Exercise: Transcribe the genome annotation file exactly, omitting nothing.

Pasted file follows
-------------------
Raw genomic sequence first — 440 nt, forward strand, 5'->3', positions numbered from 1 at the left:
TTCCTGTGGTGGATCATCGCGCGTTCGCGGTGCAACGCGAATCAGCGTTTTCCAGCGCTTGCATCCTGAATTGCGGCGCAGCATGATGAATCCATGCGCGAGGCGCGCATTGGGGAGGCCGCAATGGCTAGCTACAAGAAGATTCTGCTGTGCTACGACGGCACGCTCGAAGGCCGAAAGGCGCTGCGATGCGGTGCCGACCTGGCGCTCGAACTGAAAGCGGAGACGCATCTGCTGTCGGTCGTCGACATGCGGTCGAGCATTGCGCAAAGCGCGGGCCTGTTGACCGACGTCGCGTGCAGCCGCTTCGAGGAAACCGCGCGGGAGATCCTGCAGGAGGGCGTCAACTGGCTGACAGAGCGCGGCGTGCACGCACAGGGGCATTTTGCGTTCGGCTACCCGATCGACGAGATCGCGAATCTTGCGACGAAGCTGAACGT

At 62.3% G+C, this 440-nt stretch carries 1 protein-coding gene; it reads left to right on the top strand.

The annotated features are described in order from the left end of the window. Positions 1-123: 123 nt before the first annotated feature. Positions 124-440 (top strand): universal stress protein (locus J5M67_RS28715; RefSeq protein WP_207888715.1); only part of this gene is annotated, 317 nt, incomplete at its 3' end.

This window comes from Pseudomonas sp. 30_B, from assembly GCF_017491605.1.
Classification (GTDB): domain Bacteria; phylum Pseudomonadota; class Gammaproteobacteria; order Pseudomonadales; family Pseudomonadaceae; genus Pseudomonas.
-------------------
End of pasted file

Raw genomic sequence first — 440 nt, forward strand, 5'->3', positions numbered from 1 at the left:
TTCCTGTGGTGGATCATCGCGCGTTCGCGGTGCAACGCGAATCAGCGTTTTCCAGCGCTTGCATCCTGAATTGCGGCGCAGCATGATGAATCCATGCGCGAGGCGCGCATTGGGGAGGCCGCAATGGCTAGCTACAAGAAGATTCTGCTGTGCTACGACGGCACGCTCGAAGGCCGAAAGGCGCTGCGATGCGGTGCCGACCTGGCGCTCGAACTGAAAGCGGAGACGCATCTGCTGTCGGTCGTCGACATGCGGTCGAGCATTGCGCAAAGCGCGGGCCTGTTGACCGACGTCGCGTGCAGCCGCTTCGAGGAAACCGCGCGGGAGATCCTGCAGGAGGGCGTCAACTGGCTGACAGAGCGCGGCGTGCACGCACAGGGGCATTTTGCGTTCGGCTACCCGATCGACGAGATCGCGAATCTTGCGACGAAGCTGAACGT

At 62.3% G+C, this 440-nt stretch carries 1 protein-coding gene; it reads left to right on the top strand.

The annotated features are described in order from the left end of the window. Positions 1-123: 123 nt before the first annotated feature. Positions 124-440 (top strand): universal stress protein (locus J5M67_RS28715; RefSeq protein WP_207888715.1); only part of this gene is annotated, 317 nt, incomplete at its 3' end.

This window comes from Pseudomonas sp. 30_B, from assembly GCF_017491605.1.
Classification (GTDB): domain Bacteria; phylum Pseudomonadota; class Gammaproteobacteria; order Pseudomonadales; family Pseudomonadaceae; genus Pseudomonas.